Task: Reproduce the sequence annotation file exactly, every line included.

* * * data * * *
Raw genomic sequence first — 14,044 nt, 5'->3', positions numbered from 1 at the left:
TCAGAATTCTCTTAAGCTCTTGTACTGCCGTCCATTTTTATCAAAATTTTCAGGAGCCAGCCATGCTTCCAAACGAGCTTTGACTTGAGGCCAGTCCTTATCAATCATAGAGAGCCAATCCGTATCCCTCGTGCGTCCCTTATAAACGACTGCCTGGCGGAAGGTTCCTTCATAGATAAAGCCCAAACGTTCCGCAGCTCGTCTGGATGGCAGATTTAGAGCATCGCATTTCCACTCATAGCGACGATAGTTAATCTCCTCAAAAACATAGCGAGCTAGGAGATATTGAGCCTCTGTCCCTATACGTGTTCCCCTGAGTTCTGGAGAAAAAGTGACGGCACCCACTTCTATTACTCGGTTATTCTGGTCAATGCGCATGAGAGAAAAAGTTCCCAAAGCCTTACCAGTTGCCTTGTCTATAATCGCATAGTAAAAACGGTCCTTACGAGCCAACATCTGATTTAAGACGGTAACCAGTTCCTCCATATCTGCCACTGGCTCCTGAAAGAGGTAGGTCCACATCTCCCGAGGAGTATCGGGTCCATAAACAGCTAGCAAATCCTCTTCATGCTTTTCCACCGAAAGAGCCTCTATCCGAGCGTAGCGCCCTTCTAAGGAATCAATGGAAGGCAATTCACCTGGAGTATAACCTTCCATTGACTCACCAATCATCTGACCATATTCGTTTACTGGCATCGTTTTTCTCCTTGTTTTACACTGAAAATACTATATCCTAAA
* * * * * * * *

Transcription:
Raw genomic sequence first — 14,044 nt, 5'->3', positions numbered from 1 at the left:
TCAGAATTCTCTTAAGCTCTTGTACTGCCGTCCATTTTTATCAAAATTTTCAGGAGCCAGCCATGCTTCCAAACGAGCTTTGACTTGAGGCCAGTCCTTATCAATCATAGAGAGCCAATCCGTATCCCTCGTGCGTCCCTTATAAACGACTGCCTGGCGGAAGGTTCCTTCATAGATAAAGCCCAAACGTTCCGCAGCTCGTCTGGATGGCAGATTTAGAGCATCGCATTTCCACTCATAGCGACGATAGTTAATCTCCTCAAAAACATAGCGAGCTAGGAGATATTGAGCCTCTGTCCCTATACGTGTTCCCCTGAGTTCTGGAGAAAAAGTGACGGCACCCACTTCTATTACTCGGTTATTCTGGTCAATGCGCATGAGAGAAAAAGTTCCCAAAGCCTTACCAGTTGCCTTGTCTATAATCGCATAGTAAAAACGGTCCTTACGAGCCAACATCTGATTTAAGACGGTAACCAGTTCCTCCATATCTGCCACTGGCTCCTGAAAGAGGTAGGTCCACATCTCCCGAGGAGTATCGGGTCCATAAACAGCTAGCAAATCCTCTTCATGCTTTTCCACCGAAAGAGCCTCTATCCGAGCGTAGCGCCCTTCTAAGGAATCAATGGAAGGCAATTCACCTGGAGTATAACCTTCCATTGACTCACCAATCATCTGACCATATTCGTTTACTGGCATCGTTTTTCTCCTTGTTTTACACTGAAAATACTATATCCTAAA